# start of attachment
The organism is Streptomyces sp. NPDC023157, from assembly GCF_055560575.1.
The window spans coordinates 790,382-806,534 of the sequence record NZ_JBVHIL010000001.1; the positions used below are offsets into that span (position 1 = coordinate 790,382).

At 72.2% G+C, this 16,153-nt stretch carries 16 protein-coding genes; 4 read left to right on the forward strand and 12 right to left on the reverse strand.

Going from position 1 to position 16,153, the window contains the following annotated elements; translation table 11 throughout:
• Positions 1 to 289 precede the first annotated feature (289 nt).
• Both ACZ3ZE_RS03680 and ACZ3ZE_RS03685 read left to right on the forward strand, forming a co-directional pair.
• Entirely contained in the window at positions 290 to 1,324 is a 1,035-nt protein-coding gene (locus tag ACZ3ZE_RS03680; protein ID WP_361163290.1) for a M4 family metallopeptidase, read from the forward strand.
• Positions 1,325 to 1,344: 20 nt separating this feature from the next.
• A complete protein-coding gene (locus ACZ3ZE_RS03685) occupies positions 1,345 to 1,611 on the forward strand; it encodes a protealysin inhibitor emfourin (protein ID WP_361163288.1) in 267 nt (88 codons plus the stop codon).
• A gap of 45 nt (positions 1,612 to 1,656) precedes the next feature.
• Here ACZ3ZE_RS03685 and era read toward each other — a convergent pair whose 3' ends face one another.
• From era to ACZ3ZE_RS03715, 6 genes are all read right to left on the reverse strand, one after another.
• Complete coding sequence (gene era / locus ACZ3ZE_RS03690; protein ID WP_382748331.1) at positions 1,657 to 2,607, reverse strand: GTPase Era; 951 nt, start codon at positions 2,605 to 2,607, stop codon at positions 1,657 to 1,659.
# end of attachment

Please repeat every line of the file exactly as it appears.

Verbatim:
The organism is Streptomyces sp. NPDC023157, from assembly GCF_055560575.1.
The window spans coordinates 790,382-806,534 of the sequence record NZ_JBVHIL010000001.1; the positions used below are offsets into that span (position 1 = coordinate 790,382).

At 72.2% G+C, this 16,153-nt stretch carries 16 protein-coding genes; 4 read left to right on the forward strand and 12 right to left on the reverse strand.

Going from position 1 to position 16,153, the window contains the following annotated elements; translation table 11 throughout:
• Positions 1 to 289 precede the first annotated feature (289 nt).
• Both ACZ3ZE_RS03680 and ACZ3ZE_RS03685 read left to right on the forward strand, forming a co-directional pair.
• Entirely contained in the window at positions 290 to 1,324 is a 1,035-nt protein-coding gene (locus tag ACZ3ZE_RS03680; protein ID WP_361163290.1) for a M4 family metallopeptidase, read from the forward strand.
• Positions 1,325 to 1,344: 20 nt separating this feature from the next.
• A complete protein-coding gene (locus ACZ3ZE_RS03685) occupies positions 1,345 to 1,611 on the forward strand; it encodes a protealysin inhibitor emfourin (protein ID WP_361163288.1) in 267 nt (88 codons plus the stop codon).
• A gap of 45 nt (positions 1,612 to 1,656) precedes the next feature.
• Here ACZ3ZE_RS03685 and era read toward each other — a convergent pair whose 3' ends face one another.
• From era to ACZ3ZE_RS03715, 6 genes are all read right to left on the reverse strand, one after another.
• Complete coding sequence (gene era / locus ACZ3ZE_RS03690; protein ID WP_382748331.1) at positions 1,657 to 2,607, reverse strand: GTPase Era; 951 nt, start codon at positions 2,605 to 2,607, stop codon at positions 1,657 to 1,659.